National Round Table on the Environment and the Economy

National Round Table on the Environment and the Economy

November 26, 2009 00:01 ET

Northern Infrastructure Not Ready for Climate Change, Concludes NRTEE

Report Recommends Updating Construction Codes, Better Climate and Weather Data and Northern Inclusion in Adaptation Solutions

OTTAWA, ONTARIO--(Marketwire - Nov. 26, 2009) - Infrastructure and communities in Canada's North are unprepared to cope effectively with the looming threat that climate change poses to roads, buildings, industrial waste sites, energy and other critical infrastructure, according to a new report from the National Round Table on the Environment and the Economy.

"Canada's North is on the frontline of climate change", stated the NRTEE, requiring a comprehensive effort to ensure infrastructure and communities become more ready to adapt to expected climate changes leading to degrading permafrost, melting ice roads, storm surges and coastal erosion.

Among its 16 recommendations, True North: Adapting Infrastructure to Climate Change in Northern Canada, suggests updating construction and engineering codes and standards, providing better weather and permafrost data and information, examining changes to the insurance system, and leveraging federal infrastructure funding to ensure that new infrastructure will be built with the changing climate in mind.

The report comes just as the world's nations meet in Copenhagen to discuss how best to work together to reduce emissions of greenhouse gases, which are blamed for Arctic phenomena like degrading permafrost, melting sea ice and changes in precipitation patterns. But, while reducing carbon emissions is critical over the long term, the NRTEE emphasizes that adaptation at the local level is critical now in dealing with effects of climate change that appear unavoidable.

The report is available on the NRTEE website at www.nrtee-trnee.ca/true-north.

"Climate change is moving fastest in Arctic areas, requiring Canada to be a world leader in adaptation practices, more than we had even contemplated," said Round Table Chair Bob Page. "We believe our report fills an important niche for the federal government in implementing its Northern Strategy."

The report notes that winter roads melting earlier in the spring can force communities to airlift supplies, while melting permafrost can destabilize foundations for buildings. Moreover, increased snowfall and changing ice conditions will add stress to buildings, and energy and communications infrastructure that were built for different snow and ice conditions. Permafrost degradation can also undermine airport runways and roads. Storm surges put coastal communities at risk and may require relocation of infrastructure.

The Round Table found that national codes and standards pay inadequate attention to northern interests and conditions, and that significant gaps exist in the availability and accessibility of data that forms the basis for infrastructure risk management and loss prevention. The NRTEE also found that capacity across northern jurisdictions to assess climate risks to infrastructure is uneven and lacking. An absence of coordinated strategies can result in piecemeal responses from various governments that can be ineffective and costly.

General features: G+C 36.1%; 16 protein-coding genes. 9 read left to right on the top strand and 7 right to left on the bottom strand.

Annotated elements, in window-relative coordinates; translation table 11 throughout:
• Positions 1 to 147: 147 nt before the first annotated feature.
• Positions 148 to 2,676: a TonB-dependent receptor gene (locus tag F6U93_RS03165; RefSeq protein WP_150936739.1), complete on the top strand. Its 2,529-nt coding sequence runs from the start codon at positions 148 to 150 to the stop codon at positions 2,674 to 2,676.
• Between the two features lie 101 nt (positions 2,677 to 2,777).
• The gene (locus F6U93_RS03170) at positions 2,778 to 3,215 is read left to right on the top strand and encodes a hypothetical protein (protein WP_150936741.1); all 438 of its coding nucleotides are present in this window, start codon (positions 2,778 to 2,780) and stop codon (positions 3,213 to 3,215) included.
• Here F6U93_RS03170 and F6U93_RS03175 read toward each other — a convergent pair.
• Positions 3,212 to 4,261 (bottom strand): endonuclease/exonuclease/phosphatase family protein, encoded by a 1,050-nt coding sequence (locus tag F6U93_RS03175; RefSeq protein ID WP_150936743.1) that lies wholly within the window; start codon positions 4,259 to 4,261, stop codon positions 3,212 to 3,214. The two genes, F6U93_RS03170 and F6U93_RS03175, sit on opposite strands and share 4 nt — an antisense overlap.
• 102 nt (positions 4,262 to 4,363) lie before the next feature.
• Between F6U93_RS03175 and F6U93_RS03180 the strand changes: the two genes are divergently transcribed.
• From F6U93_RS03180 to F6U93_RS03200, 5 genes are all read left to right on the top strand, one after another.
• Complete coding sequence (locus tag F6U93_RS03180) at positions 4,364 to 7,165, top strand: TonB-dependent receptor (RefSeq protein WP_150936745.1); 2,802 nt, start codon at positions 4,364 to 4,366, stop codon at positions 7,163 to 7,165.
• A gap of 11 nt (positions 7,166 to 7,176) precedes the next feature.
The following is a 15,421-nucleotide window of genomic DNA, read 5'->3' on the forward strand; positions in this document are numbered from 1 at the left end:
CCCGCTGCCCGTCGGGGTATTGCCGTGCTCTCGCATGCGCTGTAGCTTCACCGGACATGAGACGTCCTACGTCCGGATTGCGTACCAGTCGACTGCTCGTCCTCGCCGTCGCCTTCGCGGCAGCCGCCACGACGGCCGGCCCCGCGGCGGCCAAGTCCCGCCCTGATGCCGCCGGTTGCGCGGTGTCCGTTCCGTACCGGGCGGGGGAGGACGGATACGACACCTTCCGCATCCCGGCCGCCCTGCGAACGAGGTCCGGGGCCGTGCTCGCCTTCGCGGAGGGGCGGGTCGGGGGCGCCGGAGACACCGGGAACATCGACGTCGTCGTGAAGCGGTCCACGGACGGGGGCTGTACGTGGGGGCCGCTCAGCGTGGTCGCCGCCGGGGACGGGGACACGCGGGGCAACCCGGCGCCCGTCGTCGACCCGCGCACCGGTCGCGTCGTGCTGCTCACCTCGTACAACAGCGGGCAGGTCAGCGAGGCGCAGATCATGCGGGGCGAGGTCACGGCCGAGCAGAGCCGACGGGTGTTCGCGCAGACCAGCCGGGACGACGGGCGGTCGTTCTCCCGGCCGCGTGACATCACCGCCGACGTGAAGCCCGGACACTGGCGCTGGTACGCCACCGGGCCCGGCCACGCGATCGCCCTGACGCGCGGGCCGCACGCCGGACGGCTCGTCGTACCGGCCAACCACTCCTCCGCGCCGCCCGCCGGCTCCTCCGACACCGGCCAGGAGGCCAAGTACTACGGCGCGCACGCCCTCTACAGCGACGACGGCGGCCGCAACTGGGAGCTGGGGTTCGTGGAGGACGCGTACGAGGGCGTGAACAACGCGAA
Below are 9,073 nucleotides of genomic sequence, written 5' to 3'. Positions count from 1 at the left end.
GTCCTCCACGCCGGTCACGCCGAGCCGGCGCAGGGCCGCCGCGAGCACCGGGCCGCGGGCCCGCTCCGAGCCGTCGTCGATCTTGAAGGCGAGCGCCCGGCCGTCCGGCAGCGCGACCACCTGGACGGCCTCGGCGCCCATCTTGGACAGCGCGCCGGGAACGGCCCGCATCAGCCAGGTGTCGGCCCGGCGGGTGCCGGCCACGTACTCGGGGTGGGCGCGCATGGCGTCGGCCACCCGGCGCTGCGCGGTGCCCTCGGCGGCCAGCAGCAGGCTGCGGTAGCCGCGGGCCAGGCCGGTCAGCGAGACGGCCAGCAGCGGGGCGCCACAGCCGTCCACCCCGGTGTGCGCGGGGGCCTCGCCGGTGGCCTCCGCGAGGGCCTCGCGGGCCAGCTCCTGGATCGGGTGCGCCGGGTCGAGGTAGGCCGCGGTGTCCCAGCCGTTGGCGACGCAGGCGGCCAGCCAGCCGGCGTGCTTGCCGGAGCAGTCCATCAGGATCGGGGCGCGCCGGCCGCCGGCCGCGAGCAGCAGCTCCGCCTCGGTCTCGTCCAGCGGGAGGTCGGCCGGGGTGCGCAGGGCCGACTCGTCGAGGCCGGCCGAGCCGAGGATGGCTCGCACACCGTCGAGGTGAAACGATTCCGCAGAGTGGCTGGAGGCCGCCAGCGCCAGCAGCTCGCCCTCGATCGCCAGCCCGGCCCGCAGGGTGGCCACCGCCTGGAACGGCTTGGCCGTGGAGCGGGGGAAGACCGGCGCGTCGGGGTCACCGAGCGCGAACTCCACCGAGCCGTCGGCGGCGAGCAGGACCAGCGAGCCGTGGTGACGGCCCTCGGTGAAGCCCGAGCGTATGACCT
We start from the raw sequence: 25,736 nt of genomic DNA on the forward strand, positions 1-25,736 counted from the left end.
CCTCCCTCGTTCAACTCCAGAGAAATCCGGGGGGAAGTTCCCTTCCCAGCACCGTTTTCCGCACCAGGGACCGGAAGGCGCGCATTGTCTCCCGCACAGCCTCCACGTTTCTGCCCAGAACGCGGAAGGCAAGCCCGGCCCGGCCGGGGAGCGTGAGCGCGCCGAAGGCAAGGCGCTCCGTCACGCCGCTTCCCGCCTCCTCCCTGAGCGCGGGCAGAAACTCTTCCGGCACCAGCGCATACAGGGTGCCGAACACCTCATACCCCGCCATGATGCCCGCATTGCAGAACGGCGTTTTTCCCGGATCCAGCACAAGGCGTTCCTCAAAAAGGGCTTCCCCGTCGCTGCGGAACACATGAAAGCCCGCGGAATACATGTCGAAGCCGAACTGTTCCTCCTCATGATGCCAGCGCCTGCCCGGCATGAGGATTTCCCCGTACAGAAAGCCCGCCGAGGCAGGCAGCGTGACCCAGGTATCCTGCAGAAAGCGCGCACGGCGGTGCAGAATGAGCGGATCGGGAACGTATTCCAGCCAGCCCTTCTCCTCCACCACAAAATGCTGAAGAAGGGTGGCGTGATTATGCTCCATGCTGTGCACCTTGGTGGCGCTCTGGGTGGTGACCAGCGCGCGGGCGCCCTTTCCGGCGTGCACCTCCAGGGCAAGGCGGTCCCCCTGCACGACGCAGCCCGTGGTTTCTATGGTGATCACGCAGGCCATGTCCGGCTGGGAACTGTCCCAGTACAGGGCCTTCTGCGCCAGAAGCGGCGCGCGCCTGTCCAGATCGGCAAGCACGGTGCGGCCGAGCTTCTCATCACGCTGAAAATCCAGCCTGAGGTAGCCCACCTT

"From buildings to roads, from airports to pipelines, infrastructure is essential to modern, secure communities," said NRTEE President and CEO David McLaughlin. "This new study of northern infrastructure by the NRTEE offers practical advice to make infrastructure more resilient and less vulnerable to climate change."

The NRTEE examined the role of three key mechanisms that can be utilized to manage risk to infrastructure:

1. Codes, standards and related instruments that set down requirements for construction, maintenance and other infrastructure requirements;

2. Insurance policies that can provide incentives to adjust premiums to reduce risk and;

3. Disaster management policies that can increase preparedness and capacity for communities to prevent and cope with disasters.

Some of the highlights from the NRTEE's 16 recommendations include;

- National codes and standards for engineering and construction should be reviewed and modified to accommodate risks of climate change.

- The Government of Canada should adjust funding vehicles for infrastructure development and rehabilitation so that they become incentives to integrate the risk of damage from climate change in infrastructure decisions.

- Governments and the insurance industry need to work together so that insurance products encourage modifications to infrastructure in light of climate risks and are affordable.

- Governments at all levels should collaborate with northern experts to develop the best possible design and engineering guidelines for the North.

- The Government of Canada should invest in updating and providing more comprehensive climate data, climate change projections, and information for infrastructure design.

- The Government of Canada needs to share the expertise and experience of Canada's North in addressing climate risks to infrastructure with other polar nations as part of Canada's Northern Strategy.

True North forms part of Canada's contribution to the International Polar Year, 2007-2008, a large international scientific program focused on the Arctic and the Antarctic.

The NRTEE consulted with more than 100 stakeholders including infrastructure experts, federal, provincial and territorial government officials, Northern residents, and Aboriginal representatives during its research.

The NRTEE is an independent federal government agency with a mandate to research and advise on sustainable development issues of importance to Canada and Canadians.

For more information or for interviews with NRTEE Chair Bob Page, NRTEE President David McLaughlin or NRTEE Vice-chair Francine Dorion, please contact Brian Laghi.

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